Salamina Greece is the largest island in the Argo Saronic Gulf, about 2 km off the coast of Piraeus and the closest island to Athens.
Salamina Greece is one of the less-known Greek islands probably due to its close proximity to Piraeus port. However, I will try my best to entice you on a day trip when you are next to Athens!
On Salamina’s northern part is the vast Salamis Navy Base and headquarters for the Hellenic Navy. Still, Salamina island has many beautiful areas to visit, clear beaches to swim in, a large forest to hike, fresh fish to taste, and lovely sites to explore.
If you are also a history buff, then you have to visit Salamina Greece as this is where the great naval battle of Salamis against the Persians happened.
Up next I am going to tell you about the best things to do on Salamina Island!
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You can visit the island on a day tour from Athens but it is best if you have your own rental car to drive to all the places you need to see.
Fast Facts Salamina
- Island: Salamis
- Country: Greece
- Archipelago: Aegean Sea Island
- Complex: Argosaronic Islands
- Area: 95 km²
- Elevation: 375 m
- Population: 39,220 residents
What are the best things to do in Salamina Greece?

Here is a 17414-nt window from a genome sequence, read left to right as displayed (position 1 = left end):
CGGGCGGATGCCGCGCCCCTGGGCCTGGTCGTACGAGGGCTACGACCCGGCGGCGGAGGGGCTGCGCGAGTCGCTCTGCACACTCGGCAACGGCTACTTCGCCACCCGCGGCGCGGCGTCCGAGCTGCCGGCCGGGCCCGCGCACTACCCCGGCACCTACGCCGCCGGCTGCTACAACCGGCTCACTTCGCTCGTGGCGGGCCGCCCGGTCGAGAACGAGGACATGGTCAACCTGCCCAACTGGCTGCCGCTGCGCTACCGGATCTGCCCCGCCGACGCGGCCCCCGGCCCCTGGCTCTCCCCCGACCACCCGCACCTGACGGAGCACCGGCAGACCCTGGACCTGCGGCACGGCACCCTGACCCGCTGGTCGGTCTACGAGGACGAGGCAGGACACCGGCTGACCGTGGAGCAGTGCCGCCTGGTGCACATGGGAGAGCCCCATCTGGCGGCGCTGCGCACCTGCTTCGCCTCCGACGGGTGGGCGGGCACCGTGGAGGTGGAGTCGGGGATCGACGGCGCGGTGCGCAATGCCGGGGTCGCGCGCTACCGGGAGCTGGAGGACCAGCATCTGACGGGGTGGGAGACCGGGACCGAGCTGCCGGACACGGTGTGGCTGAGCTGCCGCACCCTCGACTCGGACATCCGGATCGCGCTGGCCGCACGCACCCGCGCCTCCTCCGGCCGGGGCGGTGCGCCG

1. Explore Salamina Town
When you reach Salamina Port, Paloukia, you will not exactly be thrilled by its looks. Don’t let it affect you because it is definitely not characterizing the whole island. As soon as you get off the Salamina ferry go towards the left side of the port and you will soon arrive at Salamina’s main town.
Salamina Island town is very popular for a day visit from Athens mainland. The town is built around the seaside, and it resembles a lot of the Piraeus suburbs.
The Salamina town has also its own charms: a large number of old churches can be found scattered all around the town some with frescoes from the 18th century. There are also very interesting yet small museums that you can visit in Salamina town:
- The Archaeological Museum of Salamis is a rather small place with few exhibits. The most important Salamina Greece findings can be seen in Athens National Archaeological Museum. Open daily 8.30 am – 3.30 pm except for Tuesdays. Ticket at 3 euro
- The Maritime Museum, with displays of maps and navigational instruments and a replica of an ancient Greek ship
- A very interesting Folklore and Popular Art Museum with traditional wedding gowns and Salamina dresses
A walk around the old and mostly abandoned neoclassic houses of Salamina island is worthwhile as you get an idea of how the town was 100 years ago or more.
2. Pay Tribute to Salamis’ Ancient Battle Monuments